able to master the hippopotamus, the lion, the slender-nosed rhinoceros, or the straight-tusked elephant, and to carry their bones to their den, where they were found by Dr. Buckland. The hyenas also inhabiting "the Dukeries" dragged back to the dens fragments of lion. Here, too, our researches at Creswell revealed the presence of man. In the lower deposits in the caves were the characteristic implements of the river-drift hunter, while in the upper were the more highly finished stone weapons of the cave-man, along with articles made of bone and antler, such as a needle, and the earliest trace of artistic design in the figure of a horse incised on a polished fragment of bone. Here the wild animals were for the most part of the same species as those living in the area of London, and the same remark holds good of those found in the hyena-dens in the vale of Clwyd or on the banks of the Wye. The headquarters, however, of the lion in Britain were the Mendip Hills in Somersetshire, which overlooked the fertile tract which then extended from their foot under the present estuary of the Severn, and joined the great prairie sweeping up the English Channel, and far to the west of Ireland, and as far south as the mouth of the Garonne. Over this vast feeding-ground the lions followed the migrating herbivores, and Banwell, Bleadon, and Weston-super-Mare were their favorite haunts. They lay in wait in the passes of Cheddar and Burrington, and from time to time were surprised and overmastered by the hyaenas on the banks of the Axe as it flowed through the picturesque ravine of Wookey.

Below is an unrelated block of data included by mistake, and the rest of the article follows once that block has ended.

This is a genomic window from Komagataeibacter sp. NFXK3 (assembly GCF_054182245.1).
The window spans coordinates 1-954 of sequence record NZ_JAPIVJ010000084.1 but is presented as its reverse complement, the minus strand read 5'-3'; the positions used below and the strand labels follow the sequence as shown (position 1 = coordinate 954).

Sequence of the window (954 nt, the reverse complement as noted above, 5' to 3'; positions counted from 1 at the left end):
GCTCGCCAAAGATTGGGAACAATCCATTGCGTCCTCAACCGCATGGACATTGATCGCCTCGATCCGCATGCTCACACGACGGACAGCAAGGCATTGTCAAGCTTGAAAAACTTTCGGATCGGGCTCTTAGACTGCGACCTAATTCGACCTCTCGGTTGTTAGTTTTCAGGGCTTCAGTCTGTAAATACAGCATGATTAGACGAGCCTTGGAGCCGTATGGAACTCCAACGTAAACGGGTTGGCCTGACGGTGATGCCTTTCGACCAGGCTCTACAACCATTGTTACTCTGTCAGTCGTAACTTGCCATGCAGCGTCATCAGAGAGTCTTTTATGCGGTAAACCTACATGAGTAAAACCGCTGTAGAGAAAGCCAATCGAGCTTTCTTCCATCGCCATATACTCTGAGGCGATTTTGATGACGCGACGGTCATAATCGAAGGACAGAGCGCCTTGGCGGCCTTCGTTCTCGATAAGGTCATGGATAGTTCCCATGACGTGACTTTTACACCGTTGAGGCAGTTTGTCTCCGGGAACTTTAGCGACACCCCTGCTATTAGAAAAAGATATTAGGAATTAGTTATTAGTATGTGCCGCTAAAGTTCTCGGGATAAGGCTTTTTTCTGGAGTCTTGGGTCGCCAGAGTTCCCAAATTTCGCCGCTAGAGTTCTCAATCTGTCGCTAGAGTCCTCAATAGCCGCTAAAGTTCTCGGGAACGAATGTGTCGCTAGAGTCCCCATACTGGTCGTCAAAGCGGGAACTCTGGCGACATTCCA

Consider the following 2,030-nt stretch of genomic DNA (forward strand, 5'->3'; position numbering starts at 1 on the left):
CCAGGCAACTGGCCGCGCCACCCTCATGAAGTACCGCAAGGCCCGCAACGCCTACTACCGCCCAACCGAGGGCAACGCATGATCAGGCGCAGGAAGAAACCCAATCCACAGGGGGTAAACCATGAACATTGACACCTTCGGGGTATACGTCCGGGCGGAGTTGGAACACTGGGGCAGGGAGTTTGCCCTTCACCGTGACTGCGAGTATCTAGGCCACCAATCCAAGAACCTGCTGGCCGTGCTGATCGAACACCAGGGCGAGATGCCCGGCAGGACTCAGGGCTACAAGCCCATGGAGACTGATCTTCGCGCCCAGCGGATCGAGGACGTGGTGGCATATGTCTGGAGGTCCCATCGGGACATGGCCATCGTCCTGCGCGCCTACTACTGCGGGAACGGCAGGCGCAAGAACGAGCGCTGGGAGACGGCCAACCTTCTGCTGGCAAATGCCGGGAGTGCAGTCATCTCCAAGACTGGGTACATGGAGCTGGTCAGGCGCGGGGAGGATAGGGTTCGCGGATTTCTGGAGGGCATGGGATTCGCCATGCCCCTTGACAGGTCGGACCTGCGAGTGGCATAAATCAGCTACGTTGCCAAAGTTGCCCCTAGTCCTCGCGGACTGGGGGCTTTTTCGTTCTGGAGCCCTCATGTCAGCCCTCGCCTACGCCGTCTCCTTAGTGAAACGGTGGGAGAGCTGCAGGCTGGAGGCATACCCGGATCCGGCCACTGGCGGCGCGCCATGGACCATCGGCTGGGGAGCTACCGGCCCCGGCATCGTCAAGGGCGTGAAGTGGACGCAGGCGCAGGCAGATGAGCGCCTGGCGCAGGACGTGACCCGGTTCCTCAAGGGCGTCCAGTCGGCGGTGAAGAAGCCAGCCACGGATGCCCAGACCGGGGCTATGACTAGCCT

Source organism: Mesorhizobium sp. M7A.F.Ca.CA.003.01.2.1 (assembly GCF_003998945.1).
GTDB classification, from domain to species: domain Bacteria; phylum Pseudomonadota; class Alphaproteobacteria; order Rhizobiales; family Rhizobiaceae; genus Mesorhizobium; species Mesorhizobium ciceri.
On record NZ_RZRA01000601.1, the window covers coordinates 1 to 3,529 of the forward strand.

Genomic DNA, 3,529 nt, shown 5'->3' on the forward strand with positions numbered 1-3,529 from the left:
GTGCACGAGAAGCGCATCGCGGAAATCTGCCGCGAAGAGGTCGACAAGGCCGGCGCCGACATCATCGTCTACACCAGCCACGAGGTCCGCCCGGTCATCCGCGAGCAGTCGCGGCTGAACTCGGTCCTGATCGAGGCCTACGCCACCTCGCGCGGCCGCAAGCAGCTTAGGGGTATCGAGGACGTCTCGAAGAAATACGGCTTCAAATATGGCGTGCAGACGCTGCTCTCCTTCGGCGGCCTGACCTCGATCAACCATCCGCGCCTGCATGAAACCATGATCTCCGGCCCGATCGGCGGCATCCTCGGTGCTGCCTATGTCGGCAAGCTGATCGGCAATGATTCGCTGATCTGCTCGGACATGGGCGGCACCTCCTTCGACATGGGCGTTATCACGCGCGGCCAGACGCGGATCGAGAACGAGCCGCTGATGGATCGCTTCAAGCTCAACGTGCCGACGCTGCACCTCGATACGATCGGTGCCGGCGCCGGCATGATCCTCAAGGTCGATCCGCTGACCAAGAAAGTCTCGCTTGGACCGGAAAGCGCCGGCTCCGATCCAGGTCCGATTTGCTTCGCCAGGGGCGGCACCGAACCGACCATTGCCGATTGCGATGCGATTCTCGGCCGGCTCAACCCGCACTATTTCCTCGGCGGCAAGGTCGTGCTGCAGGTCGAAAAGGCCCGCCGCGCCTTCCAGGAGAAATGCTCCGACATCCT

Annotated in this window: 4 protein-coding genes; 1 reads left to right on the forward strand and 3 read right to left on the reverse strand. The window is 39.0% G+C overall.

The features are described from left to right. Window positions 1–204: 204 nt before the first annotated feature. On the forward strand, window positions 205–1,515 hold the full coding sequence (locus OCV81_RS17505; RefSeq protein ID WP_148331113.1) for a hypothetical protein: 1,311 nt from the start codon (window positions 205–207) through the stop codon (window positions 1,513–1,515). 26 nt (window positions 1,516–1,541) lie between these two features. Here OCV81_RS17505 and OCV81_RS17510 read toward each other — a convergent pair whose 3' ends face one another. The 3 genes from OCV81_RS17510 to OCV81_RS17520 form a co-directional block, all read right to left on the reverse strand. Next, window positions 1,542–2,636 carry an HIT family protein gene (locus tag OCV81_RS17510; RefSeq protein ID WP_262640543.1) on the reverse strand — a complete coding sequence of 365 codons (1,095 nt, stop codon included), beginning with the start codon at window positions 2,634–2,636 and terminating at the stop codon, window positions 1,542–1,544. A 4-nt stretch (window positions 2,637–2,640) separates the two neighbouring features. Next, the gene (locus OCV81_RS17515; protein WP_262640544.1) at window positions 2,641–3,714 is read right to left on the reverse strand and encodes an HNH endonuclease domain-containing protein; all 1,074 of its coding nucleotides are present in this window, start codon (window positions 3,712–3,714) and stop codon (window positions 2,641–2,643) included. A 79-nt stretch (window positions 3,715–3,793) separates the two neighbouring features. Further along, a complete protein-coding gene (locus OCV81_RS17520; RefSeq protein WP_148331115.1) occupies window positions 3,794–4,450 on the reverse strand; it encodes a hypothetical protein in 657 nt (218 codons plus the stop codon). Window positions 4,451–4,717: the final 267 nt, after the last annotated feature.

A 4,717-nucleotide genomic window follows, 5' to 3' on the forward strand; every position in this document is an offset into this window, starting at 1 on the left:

On the Continent the lion ranged over France, Belgium, and Germany along with the above-described animals, and having the river drift man first of all, and then the cave-man for its rivals. Evidence of this rivalry we have in a remarkable necklace found in the cave of Duruthy, in the district of the Adour in the western Pyrenees, consisting of forty canine teeth of bear and three of lion, adorned with incised figures—a harpoon, glove, fish, or seal. It is a magnificent trophy of the chase, buried along with the hunter in the floor of his dwelling, which proves that human art was more than a master for the claws and teeth of the most formidable beasts of prey—the lion and the cave-bear—then living in the southwest of France. The broken and burned bones on the floor point to the fact that reindeer, horses, bisons, and stags were then abundant in the neighborhood.
The fossil remains of the lion are found also in Italy along with the remains of living and extinct animals, such as the stag, Irish elk, and mammoth in strata of the Pleistocene age. Nor is the range of the lion confined merely to Europe at this time. An accumulation of fossil remains was discovered many years ago in the United States, in the valley of the Ohio, a few miles southwest of Cincinnati, in Boone County, Kentucky, so great that it is known as Big Bone Lick. The animals to which they belonged had been attracted to the morass in which they perished by a deposit of salt, and present the same asso-